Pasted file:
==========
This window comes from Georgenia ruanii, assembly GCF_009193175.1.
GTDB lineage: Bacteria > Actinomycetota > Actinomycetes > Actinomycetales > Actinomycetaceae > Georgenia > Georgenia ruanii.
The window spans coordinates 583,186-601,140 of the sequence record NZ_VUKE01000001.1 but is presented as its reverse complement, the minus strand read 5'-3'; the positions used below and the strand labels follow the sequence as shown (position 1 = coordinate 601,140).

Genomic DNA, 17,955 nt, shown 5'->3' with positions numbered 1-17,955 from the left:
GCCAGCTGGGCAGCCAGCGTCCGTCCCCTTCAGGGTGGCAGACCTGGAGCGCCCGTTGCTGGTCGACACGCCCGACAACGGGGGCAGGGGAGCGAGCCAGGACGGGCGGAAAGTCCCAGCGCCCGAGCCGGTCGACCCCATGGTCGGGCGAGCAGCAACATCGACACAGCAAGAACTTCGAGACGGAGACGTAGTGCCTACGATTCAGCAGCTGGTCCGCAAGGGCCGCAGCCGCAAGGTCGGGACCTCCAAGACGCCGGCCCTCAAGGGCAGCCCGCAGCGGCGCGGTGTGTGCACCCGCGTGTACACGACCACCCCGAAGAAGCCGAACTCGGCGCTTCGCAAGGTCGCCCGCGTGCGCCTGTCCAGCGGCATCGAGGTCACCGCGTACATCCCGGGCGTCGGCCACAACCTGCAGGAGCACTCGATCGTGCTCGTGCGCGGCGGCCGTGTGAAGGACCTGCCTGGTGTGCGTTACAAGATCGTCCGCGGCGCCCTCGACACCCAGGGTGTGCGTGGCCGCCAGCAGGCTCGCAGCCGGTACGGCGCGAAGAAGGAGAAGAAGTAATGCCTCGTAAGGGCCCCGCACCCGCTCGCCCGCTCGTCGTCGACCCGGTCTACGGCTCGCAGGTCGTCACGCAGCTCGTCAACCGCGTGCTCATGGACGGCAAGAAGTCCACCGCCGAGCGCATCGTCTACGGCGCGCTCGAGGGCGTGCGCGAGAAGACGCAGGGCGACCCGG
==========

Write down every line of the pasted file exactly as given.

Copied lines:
This window comes from Georgenia ruanii, assembly GCF_009193175.1.
GTDB lineage: Bacteria > Actinomycetota > Actinomycetes > Actinomycetales > Actinomycetaceae > Georgenia > Georgenia ruanii.
The window spans coordinates 583,186-601,140 of the sequence record NZ_VUKE01000001.1 but is presented as its reverse complement, the minus strand read 5'-3'; the positions used below and the strand labels follow the sequence as shown (position 1 = coordinate 601,140).

Genomic DNA, 17,955 nt, shown 5'->3' with positions numbered 1-17,955 from the left:
GCCAGCTGGGCAGCCAGCGTCCGTCCCCTTCAGGGTGGCAGACCTGGAGCGCCCGTTGCTGGTCGACACGCCCGACAACGGGGGCAGGGGAGCGAGCCAGGACGGGCGGAAAGTCCCAGCGCCCGAGCCGGTCGACCCCATGGTCGGGCGAGCAGCAACATCGACACAGCAAGAACTTCGAGACGGAGACGTAGTGCCTACGATTCAGCAGCTGGTCCGCAAGGGCCGCAGCCGCAAGGTCGGGACCTCCAAGACGCCGGCCCTCAAGGGCAGCCCGCAGCGGCGCGGTGTGTGCACCCGCGTGTACACGACCACCCCGAAGAAGCCGAACTCGGCGCTTCGCAAGGTCGCCCGCGTGCGCCTGTCCAGCGGCATCGAGGTCACCGCGTACATCCCGGGCGTCGGCCACAACCTGCAGGAGCACTCGATCGTGCTCGTGCGCGGCGGCCGTGTGAAGGACCTGCCTGGTGTGCGTTACAAGATCGTCCGCGGCGCCCTCGACACCCAGGGTGTGCGTGGCCGCCAGCAGGCTCGCAGCCGGTACGGCGCGAAGAAGGAGAAGAAGTAATGCCTCGTAAGGGCCCCGCACCCGCTCGCCCGCTCGTCGTCGACCCGGTCTACGGCTCGCAGGTCGTCACGCAGCTCGTCAACCGCGTGCTCATGGACGGCAAGAAGTCCACCGCCGAGCGCATCGTCTACGGCGCGCTCGAGGGCGTGCGCGAGAAGACGCAGGGCGACCCGG